With the old render removed, now is the time to repair any windows that need it.

I'll start by removing the architraves and jamb extensions, clean out all the debris I find in the frame-to-stone gap. I'll retrieve the sash counter-weights as well if they've come loose.

Visible below the inside timber stool is the white block of limestone that is part of the exterior sill and showing all the chiselling marks. I'm thinking this should be left exposed.

At least two windows have majorish problems:

In one window the timber interior stool appears to have dropped a little at one end but, in fact, the whole frame is slightly lopsided and appears to have been this way forever. So this will be fixed but it will require removing and disassembling the entire window including the frame.

On another, which is the only one with a working sash, and the one I'm starting on, there's a gap on the outside of about 15mm at the top left corner between the limestone block cement filler and the frame (photo 41 below shows the corner with gap closed). It was fixed by cleaning out the gap, pushing the top frame corner out as far as possible and re-wedging the frame tight (photo 46 below).

This has exposed another problem with that window. The timber lintel is skewed and protrudes out from the plane of the wall at one end by 15mm (right-hand side of lintel photo 42 below). It has always been this way and the architrave head moulding had been cut (chopped) to taper at the back to allow for it. Simply putting things back as they were will cause problems when I re-render the wall flat, so I've added 15mm width to the side and head jamb extension to bring the architrave out 15mm.

I used strips of wood cut from one of the skirting boards that I removed from another room (photo 43 below) and is the same cedar as the existing jamb extensions. I will then attach a tapered strip of timber to the lintel to give the architrave moulding a flat backstop against the lintel and an edge and seal to render to. The stool has enough depth to take the extra 15mm width on the jamb extensions and will not look any different to the other window stools when finished. Once the wall is rendered there will be no gaps and the lintel will be rendered over and not be seen.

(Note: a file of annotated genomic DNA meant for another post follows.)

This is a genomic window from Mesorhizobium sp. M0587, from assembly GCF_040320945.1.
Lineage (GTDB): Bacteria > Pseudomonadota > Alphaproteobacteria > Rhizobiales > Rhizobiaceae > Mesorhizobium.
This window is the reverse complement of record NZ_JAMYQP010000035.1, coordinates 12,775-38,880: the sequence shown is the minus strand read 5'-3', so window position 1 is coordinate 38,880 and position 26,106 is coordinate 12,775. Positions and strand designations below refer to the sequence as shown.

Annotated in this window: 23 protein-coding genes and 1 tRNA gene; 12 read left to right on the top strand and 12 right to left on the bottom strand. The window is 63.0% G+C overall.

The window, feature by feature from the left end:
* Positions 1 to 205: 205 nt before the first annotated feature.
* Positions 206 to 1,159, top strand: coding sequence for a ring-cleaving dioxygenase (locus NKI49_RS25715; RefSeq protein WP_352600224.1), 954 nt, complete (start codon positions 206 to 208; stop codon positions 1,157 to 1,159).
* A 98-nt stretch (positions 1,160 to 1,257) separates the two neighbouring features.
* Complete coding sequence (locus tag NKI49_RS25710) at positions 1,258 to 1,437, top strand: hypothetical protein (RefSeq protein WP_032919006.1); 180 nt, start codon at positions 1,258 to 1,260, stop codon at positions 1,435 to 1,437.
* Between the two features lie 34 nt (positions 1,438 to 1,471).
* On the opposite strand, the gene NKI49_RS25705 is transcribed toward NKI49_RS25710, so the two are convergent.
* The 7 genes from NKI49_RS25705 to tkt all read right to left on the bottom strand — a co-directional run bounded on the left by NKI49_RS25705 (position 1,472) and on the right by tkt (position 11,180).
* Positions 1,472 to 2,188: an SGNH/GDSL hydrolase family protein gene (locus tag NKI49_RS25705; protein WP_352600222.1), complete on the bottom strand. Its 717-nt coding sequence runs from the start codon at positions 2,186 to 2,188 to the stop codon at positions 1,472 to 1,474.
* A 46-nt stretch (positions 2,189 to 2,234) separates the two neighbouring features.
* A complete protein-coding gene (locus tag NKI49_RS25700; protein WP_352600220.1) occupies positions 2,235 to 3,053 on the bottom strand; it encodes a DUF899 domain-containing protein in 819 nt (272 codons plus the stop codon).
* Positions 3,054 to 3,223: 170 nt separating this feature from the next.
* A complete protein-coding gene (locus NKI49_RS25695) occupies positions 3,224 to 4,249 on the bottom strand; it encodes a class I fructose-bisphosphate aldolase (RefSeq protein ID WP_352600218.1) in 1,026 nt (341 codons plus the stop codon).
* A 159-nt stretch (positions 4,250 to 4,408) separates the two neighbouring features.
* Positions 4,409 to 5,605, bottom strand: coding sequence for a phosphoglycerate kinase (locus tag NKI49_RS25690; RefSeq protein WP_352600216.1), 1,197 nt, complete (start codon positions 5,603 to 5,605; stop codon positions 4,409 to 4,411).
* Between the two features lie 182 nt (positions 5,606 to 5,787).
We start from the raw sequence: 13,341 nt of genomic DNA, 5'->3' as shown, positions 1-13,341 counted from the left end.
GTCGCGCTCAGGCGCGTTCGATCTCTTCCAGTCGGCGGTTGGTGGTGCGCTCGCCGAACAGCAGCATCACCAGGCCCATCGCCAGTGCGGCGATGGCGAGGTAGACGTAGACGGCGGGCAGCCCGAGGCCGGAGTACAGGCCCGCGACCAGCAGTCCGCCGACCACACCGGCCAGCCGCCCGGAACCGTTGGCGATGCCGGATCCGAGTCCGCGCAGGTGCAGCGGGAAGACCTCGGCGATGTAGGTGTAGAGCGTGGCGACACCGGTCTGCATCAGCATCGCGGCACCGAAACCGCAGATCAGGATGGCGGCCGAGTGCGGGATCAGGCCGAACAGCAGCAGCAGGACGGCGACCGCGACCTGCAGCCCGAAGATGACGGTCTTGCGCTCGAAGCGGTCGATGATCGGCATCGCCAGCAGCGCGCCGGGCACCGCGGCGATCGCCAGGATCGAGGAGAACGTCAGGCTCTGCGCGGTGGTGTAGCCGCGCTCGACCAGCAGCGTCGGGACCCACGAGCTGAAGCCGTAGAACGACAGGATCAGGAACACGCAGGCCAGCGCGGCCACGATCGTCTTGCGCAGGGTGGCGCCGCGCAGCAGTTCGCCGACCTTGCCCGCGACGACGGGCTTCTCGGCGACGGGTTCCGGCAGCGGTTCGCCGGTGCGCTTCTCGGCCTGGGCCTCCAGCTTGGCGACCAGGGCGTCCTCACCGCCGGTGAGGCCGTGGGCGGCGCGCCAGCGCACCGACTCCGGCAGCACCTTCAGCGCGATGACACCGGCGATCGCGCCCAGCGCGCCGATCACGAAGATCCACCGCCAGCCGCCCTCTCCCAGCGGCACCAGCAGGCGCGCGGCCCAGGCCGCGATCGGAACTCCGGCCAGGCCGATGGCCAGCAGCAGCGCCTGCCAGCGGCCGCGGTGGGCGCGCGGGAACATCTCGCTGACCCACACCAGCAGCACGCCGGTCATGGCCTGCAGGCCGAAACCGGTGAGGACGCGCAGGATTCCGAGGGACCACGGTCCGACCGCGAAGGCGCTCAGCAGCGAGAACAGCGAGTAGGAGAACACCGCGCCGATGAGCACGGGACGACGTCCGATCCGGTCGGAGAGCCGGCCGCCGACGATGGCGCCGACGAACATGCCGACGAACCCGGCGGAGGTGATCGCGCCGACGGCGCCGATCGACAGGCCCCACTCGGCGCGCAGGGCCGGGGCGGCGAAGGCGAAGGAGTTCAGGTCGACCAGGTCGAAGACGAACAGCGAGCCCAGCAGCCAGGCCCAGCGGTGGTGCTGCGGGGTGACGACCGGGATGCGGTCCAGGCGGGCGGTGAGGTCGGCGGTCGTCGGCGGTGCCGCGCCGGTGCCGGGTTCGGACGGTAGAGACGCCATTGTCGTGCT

1. There was a 15mm gap in this top corner between the masonry fillet and the green frame. Simply cleaning out the gap, some pushing and re-wedging inside has reduced this to 1mm

2. Architrave and jamb extensions removed. Three wedges can be seen at the top between the frame and lintel and one wedge is used midway up the right side between the frame and the timber nailing block embedded in the wall

3. The jamb extensions made 15mm wider using strips of an old skirting board. Glued, sanded and filled waiting for final sand and re-installation

While cleaning out behind the window jamb extensions another artifact emerged from the rubble in the form of an ink pen. There have always been gaps at the top of the window between the architrave and the wall and this pen has landed in the gap somehow, perhaps thrown there.

4. Another artifact: Ink pen, with fragment of ink well found earlier